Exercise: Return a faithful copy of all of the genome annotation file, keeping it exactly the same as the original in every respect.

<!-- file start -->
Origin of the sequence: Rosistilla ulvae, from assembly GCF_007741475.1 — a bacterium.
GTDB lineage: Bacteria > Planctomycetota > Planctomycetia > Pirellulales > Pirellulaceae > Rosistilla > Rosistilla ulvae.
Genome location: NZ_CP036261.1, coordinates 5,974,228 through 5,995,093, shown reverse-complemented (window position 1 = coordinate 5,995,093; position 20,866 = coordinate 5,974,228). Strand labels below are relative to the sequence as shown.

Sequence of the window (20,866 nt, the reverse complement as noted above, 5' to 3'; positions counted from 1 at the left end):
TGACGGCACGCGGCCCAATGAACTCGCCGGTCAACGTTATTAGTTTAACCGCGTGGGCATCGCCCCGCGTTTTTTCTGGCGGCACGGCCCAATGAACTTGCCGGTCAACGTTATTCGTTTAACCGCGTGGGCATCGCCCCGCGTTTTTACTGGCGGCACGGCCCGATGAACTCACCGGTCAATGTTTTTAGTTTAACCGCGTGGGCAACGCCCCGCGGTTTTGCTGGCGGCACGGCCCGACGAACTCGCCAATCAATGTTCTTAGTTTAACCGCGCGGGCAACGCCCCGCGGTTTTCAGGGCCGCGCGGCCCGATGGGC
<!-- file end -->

Origin of the sequence: Rosistilla ulvae, from assembly GCF_007741475.1 — a bacterium.
GTDB lineage: Bacteria > Planctomycetota > Planctomycetia > Pirellulales > Pirellulaceae > Rosistilla > Rosistilla ulvae.
Genome location: NZ_CP036261.1, coordinates 5,974,228 through 5,995,093, shown reverse-complemented (window position 1 = coordinate 5,995,093; position 20,866 = coordinate 5,974,228). Strand labels below are relative to the sequence as shown.

Sequence of the window (20,866 nt, the reverse complement as noted above, 5' to 3'; positions counted from 1 at the left end):
TGACGGCACGCGGCCCAATGAACTCGCCGGTCAACGTTATTAGTTTAACCGCGTGGGCATCGCCCCGCGTTTTTTCTGGCGGCACGGCCCAATGAACTTGCCGGTCAACGTTATTCGTTTAACCGCGTGGGCATCGCCCCGCGTTTTTACTGGCGGCACGGCCCGATGAACTCACCGGTCAATGTTTTTAGTTTAACCGCGTGGGCAACGCCCCGCGGTTTTGCTGGCGGCACGGCCCGACGAACTCGCCAATCAATGTTCTTAGTTTAACCGCGCGGGCAACGCCCCGCGGTTTTCAGGGCCGCGCGGCCCGATGGGC